At our undisclosed location, one morning, immersed day and night in our work but also beginning to get the feeling that the increasingly febrile pitch of the newsfeed would continue to rise until it reached registers not seen in a while, I had a thought—what if the next Mountain Goats album was just songs about these pagans? And I wrote down the title “Aulon Raid.”

I got home about seven days later and the world was a very different place by then, and I took my old boombox down from the shelf where it sits flanked by brass deities from a former period of my life, and I got a wild idea to stand it on its end to reduce the unpleasant clicking that made it unusable—the hum & grind are one thing, basically ambient noise that adds to the pleasure of the sound if you’re into it, but the clicking I’m talking about developed sometime in the early 2000s and is not a conscriptable effect, it renders the Panasonic unusable.

Unless you stand it on its end, I learned, by accident, one day during the early weeks of the new days.

As these days were developing, I realized, as I’d feared a week before, that the work schedule my band and I had planned for spring probably wouldn’t be panning out. The four members of the band split up our touring income equally, nightly pay & sales of merchandise; before we split up that income, we pay several people from gross receipts: Brandon, our soundman and tour manager of over a decade; Trudy, who works the merch table with style and flair; and Avel, who manages the stage no matter how unmanageable I become. I can’t do what I do without these people and I take great pleasure in trying to make their job a fun place to work. All seven of us rely on the Mountain Goats for our paycheck.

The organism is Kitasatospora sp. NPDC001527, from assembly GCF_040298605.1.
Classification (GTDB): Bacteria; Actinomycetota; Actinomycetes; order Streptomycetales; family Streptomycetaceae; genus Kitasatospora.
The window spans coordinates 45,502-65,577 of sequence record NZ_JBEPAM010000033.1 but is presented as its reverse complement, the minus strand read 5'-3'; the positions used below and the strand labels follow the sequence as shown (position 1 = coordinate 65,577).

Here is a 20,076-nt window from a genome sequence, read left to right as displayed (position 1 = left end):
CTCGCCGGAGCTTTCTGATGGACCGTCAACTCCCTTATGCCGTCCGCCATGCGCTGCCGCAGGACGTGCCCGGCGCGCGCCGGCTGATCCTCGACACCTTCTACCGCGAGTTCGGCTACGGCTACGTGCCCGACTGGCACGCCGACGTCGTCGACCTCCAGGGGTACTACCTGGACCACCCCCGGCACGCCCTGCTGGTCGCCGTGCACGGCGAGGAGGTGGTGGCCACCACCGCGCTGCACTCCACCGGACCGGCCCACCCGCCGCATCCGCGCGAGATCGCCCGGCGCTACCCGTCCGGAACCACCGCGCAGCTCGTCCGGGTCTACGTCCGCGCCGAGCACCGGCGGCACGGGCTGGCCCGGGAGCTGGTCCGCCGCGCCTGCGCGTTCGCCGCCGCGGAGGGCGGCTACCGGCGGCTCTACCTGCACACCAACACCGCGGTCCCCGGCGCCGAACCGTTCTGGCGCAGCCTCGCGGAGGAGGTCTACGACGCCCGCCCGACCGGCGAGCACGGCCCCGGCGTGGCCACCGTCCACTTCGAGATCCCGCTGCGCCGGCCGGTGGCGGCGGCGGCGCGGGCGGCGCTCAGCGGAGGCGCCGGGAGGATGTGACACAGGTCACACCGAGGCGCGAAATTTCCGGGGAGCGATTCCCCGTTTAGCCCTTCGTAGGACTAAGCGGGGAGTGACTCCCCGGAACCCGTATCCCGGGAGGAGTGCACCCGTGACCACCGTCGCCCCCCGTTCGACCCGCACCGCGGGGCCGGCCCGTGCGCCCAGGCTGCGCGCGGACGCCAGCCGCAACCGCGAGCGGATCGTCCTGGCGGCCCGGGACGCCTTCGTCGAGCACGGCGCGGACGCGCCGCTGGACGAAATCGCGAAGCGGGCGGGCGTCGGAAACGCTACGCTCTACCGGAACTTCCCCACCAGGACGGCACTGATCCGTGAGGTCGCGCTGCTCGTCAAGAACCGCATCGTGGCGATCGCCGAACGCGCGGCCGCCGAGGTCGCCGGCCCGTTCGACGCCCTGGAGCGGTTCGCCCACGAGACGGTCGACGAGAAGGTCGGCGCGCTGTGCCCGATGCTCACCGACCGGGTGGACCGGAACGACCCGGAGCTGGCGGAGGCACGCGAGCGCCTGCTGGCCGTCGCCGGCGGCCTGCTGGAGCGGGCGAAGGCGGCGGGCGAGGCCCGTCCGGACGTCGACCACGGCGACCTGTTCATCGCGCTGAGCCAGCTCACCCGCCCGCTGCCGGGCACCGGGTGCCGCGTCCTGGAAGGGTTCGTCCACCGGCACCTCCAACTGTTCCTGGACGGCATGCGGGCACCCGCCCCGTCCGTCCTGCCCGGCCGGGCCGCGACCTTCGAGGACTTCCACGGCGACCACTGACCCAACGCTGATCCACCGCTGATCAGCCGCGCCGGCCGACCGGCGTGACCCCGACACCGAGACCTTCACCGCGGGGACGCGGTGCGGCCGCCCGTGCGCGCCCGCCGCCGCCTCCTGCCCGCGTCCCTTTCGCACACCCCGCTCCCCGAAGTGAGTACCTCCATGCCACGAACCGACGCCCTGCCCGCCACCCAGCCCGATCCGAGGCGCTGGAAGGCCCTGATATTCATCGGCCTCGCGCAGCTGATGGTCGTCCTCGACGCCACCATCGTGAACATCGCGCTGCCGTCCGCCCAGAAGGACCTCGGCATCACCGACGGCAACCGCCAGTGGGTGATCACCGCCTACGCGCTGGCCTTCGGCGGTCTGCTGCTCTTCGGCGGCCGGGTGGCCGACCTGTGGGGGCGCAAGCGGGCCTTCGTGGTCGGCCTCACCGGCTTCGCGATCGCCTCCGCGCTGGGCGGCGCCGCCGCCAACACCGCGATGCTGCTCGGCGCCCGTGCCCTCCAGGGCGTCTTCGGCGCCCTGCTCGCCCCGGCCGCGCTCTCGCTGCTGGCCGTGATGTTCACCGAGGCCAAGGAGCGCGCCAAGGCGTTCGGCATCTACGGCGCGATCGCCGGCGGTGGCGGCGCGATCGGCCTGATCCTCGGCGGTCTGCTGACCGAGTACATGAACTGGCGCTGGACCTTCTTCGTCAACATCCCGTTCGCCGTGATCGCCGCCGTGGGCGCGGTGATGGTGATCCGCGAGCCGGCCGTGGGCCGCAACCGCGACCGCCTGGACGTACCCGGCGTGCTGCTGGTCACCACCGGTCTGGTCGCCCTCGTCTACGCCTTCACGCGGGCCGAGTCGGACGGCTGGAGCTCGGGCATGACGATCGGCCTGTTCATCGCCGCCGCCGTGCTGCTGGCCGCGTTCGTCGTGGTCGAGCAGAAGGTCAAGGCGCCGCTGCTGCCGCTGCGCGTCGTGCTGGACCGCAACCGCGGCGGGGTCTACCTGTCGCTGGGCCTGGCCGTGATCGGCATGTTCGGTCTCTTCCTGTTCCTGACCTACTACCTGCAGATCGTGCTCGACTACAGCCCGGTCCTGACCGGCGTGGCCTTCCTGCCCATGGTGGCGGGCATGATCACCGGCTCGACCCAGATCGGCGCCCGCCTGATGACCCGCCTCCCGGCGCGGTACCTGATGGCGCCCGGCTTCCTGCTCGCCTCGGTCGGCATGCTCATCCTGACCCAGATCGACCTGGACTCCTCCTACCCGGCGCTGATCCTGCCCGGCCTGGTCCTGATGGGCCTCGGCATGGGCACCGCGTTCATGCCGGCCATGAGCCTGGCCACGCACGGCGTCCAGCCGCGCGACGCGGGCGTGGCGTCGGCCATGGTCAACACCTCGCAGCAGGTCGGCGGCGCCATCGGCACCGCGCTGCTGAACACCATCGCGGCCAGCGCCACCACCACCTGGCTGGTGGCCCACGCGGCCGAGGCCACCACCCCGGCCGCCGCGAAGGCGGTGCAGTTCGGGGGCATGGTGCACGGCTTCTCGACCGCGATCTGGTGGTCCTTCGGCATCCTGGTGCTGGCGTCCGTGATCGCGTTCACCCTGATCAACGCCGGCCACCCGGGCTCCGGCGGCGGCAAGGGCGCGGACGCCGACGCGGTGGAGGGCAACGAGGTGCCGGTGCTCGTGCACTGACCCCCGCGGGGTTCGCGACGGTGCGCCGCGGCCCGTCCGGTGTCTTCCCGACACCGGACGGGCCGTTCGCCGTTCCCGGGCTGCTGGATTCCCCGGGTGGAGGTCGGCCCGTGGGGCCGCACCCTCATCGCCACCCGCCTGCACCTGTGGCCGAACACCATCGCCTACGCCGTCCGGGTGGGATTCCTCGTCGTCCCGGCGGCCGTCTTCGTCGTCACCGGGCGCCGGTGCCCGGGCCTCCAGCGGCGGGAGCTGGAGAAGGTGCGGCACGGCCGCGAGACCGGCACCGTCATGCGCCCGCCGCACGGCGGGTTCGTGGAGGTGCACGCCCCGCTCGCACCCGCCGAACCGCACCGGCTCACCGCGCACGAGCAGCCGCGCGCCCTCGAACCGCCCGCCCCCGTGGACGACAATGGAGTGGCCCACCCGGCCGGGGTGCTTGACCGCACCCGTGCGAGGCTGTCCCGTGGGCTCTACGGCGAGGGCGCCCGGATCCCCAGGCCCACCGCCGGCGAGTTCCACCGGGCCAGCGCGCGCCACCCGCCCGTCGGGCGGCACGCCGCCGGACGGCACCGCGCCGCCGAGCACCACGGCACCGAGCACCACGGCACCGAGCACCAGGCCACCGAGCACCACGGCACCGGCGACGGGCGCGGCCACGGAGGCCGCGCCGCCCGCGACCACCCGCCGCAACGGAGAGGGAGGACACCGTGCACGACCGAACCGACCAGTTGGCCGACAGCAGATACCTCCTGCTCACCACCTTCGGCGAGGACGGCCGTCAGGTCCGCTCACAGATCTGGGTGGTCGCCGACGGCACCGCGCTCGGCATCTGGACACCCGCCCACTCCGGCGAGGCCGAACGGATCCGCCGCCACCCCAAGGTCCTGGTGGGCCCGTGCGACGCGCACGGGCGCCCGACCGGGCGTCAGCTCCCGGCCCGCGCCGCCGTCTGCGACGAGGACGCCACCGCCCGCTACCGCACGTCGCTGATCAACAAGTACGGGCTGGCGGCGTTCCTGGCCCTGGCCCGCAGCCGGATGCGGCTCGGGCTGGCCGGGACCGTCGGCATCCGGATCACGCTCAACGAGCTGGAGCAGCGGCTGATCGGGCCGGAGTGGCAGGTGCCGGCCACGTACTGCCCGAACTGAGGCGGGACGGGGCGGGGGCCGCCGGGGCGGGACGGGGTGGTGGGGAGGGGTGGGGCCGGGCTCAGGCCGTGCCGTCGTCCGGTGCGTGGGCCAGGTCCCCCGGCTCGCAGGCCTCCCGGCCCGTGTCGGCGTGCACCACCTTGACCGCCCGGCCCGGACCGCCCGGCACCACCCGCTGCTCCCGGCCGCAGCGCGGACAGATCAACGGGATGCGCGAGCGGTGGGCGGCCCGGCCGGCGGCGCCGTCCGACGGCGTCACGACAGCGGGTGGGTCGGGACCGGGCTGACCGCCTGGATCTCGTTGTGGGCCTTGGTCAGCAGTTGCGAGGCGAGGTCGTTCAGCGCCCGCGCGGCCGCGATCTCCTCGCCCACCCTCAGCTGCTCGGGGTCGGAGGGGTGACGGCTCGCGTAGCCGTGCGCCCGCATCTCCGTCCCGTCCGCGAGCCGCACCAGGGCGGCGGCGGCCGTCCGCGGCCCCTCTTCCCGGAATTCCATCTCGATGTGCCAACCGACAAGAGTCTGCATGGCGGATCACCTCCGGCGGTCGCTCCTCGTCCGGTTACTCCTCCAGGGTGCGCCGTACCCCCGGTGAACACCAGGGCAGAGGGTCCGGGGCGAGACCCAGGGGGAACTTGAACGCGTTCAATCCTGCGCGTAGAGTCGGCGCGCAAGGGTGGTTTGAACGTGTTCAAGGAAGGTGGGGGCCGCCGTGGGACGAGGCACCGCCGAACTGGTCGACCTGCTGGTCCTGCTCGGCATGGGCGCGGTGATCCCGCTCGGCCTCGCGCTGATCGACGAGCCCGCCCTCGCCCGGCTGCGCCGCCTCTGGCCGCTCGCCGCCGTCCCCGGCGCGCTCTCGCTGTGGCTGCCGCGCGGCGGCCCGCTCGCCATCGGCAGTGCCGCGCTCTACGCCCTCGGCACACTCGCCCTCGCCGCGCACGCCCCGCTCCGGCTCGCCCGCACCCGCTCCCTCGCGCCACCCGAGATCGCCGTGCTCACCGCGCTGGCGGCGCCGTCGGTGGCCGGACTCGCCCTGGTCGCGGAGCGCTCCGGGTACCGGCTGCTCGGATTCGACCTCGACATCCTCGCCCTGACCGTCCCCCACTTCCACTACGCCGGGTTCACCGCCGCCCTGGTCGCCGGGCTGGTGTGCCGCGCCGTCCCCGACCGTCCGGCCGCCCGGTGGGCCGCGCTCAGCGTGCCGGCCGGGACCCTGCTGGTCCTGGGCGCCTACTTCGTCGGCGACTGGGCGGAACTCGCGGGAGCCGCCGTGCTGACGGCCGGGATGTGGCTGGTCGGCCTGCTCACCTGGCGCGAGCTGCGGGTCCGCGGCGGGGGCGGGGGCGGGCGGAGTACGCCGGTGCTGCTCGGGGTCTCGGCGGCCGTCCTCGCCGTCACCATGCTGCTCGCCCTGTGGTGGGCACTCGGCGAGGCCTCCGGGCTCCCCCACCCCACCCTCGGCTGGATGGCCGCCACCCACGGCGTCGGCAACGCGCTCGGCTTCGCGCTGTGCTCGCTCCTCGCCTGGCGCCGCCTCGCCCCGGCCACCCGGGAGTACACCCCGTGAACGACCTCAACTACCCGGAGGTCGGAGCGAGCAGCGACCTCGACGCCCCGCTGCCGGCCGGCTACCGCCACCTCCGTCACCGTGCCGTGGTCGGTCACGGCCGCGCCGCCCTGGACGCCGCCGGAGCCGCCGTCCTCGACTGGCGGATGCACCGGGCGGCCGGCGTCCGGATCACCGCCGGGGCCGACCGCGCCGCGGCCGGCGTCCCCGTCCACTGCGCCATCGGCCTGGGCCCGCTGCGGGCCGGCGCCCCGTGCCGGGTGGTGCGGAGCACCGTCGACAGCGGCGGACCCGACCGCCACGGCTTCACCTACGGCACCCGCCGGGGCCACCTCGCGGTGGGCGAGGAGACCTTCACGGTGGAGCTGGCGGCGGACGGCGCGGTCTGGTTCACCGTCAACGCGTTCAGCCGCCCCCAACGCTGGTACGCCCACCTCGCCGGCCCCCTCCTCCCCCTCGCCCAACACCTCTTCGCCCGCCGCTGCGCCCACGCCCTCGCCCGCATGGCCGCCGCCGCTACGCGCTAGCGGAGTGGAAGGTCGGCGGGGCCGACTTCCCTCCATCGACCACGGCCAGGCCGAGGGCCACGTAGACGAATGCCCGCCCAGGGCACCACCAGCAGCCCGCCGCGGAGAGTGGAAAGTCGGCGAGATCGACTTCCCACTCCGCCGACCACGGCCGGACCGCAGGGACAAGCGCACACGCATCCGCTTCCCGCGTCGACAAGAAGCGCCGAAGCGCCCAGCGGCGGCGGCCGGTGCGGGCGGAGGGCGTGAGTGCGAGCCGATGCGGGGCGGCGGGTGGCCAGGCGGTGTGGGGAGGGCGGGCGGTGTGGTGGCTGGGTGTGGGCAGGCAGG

The boombox and I knew we had to do something. Back in the early nineties, when I’d first met Peter Hughes, I wanted to make a tape to be on his label, Sonic Enemy. It was Christmas break and I was on a hot streak, so I decided to try to make a full tape over the course of the break. That tape became Transmissions to Horace, which consisted entirely of work done on a daily basis during that span. I haven’t tried anything like that in a while.

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I wrote a song every day for the next ten days while reading A Chronicle of the Last Pagans, starting with “Aulon Raid” and working in exactly the style I used to work in: read until something jumps out at me; play guitar and ad-lib out loud until I get a phrase I like; write the lyrics, get the song together, record immediately. Those original lyrics, exactly as written on the cardstock I save from comic books I buy, with corrections and everything, will be randomly inserted into orders; each is one of a kind, an original first draft of the lyrics to the first all-boombox Mountain Goats album since All Hail West Texas. It seems unlikely that I will ever again offer original drafts of lyrics for sale or otherwise, but pandemics call for wild measures.